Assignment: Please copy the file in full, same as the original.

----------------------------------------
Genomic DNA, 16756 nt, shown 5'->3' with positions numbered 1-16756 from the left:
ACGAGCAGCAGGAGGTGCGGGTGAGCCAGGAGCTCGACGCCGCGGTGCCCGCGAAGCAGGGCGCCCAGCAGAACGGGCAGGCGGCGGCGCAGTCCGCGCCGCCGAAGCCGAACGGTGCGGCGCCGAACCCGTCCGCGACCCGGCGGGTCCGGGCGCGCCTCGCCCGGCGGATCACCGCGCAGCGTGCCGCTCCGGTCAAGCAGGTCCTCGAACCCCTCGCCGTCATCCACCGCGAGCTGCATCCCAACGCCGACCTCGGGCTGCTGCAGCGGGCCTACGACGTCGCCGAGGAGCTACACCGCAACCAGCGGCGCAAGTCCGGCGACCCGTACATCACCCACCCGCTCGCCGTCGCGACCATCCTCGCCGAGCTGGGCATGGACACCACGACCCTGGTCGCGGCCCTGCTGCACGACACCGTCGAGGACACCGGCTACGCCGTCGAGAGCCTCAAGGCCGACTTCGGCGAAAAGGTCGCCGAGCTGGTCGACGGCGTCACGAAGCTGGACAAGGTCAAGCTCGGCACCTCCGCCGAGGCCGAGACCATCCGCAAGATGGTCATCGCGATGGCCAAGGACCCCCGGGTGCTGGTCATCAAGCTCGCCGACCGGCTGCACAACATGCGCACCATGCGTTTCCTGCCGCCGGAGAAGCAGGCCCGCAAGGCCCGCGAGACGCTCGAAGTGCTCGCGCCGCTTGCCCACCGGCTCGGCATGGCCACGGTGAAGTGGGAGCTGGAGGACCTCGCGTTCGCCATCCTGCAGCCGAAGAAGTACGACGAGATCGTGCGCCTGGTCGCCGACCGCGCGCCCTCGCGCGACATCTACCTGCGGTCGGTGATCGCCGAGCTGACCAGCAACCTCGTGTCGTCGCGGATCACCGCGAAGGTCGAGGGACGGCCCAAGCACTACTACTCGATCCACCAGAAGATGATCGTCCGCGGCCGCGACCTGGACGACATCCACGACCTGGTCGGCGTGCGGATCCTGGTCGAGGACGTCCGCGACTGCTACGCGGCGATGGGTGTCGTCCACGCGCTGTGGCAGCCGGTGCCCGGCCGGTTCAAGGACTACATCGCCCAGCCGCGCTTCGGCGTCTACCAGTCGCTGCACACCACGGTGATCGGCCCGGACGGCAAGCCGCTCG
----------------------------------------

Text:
Genomic DNA, 16756 nt, shown 5'->3' with positions numbered 1-16756 from the left:
ACGAGCAGCAGGAGGTGCGGGTGAGCCAGGAGCTCGACGCCGCGGTGCCCGCGAAGCAGGGCGCCCAGCAGAACGGGCAGGCGGCGGCGCAGTCCGCGCCGCCGAAGCCGAACGGTGCGGCGCCGAACCCGTCCGCGACCCGGCGGGTCCGGGCGCGCCTCGCCCGGCGGATCACCGCGCAGCGTGCCGCTCCGGTCAAGCAGGTCCTCGAACCCCTCGCCGTCATCCACCGCGAGCTGCATCCCAACGCCGACCTCGGGCTGCTGCAGCGGGCCTACGACGTCGCCGAGGAGCTACACCGCAACCAGCGGCGCAAGTCCGGCGACCCGTACATCACCCACCCGCTCGCCGTCGCGACCATCCTCGCCGAGCTGGGCATGGACACCACGACCCTGGTCGCGGCCCTGCTGCACGACACCGTCGAGGACACCGGCTACGCCGTCGAGAGCCTCAAGGCCGACTTCGGCGAAAAGGTCGCCGAGCTGGTCGACGGCGTCACGAAGCTGGACAAGGTCAAGCTCGGCACCTCCGCCGAGGCCGAGACCATCCGCAAGATGGTCATCGCGATGGCCAAGGACCCCCGGGTGCTGGTCATCAAGCTCGCCGACCGGCTGCACAACATGCGCACCATGCGTTTCCTGCCGCCGGAGAAGCAGGCCCGCAAGGCCCGCGAGACGCTCGAAGTGCTCGCGCCGCTTGCCCACCGGCTCGGCATGGCCACGGTGAAGTGGGAGCTGGAGGACCTCGCGTTCGCCATCCTGCAGCCGAAGAAGTACGACGAGATCGTGCGCCTGGTCGCCGACCGCGCGCCCTCGCGCGACATCTACCTGCGGTCGGTGATCGCCGAGCTGACCAGCAACCTCGTGTCGTCGCGGATCACCGCGAAGGTCGAGGGACGGCCCAAGCACTACTACTCGATCCACCAGAAGATGATCGTCCGCGGCCGCGACCTGGACGACATCCACGACCTGGTCGGCGTGCGGATCCTGGTCGAGGACGTCCGCGACTGCTACGCGGCGATGGGTGTCGTCCACGCGCTGTGGCAGCCGGTGCCCGGCCGGTTCAAGGACTACATCGCCCAGCCGCGCTTCGGCGTCTACCAGTCGCTGCACACCACGGTGATCGGCCCGGACGGCAAGCCGCTCG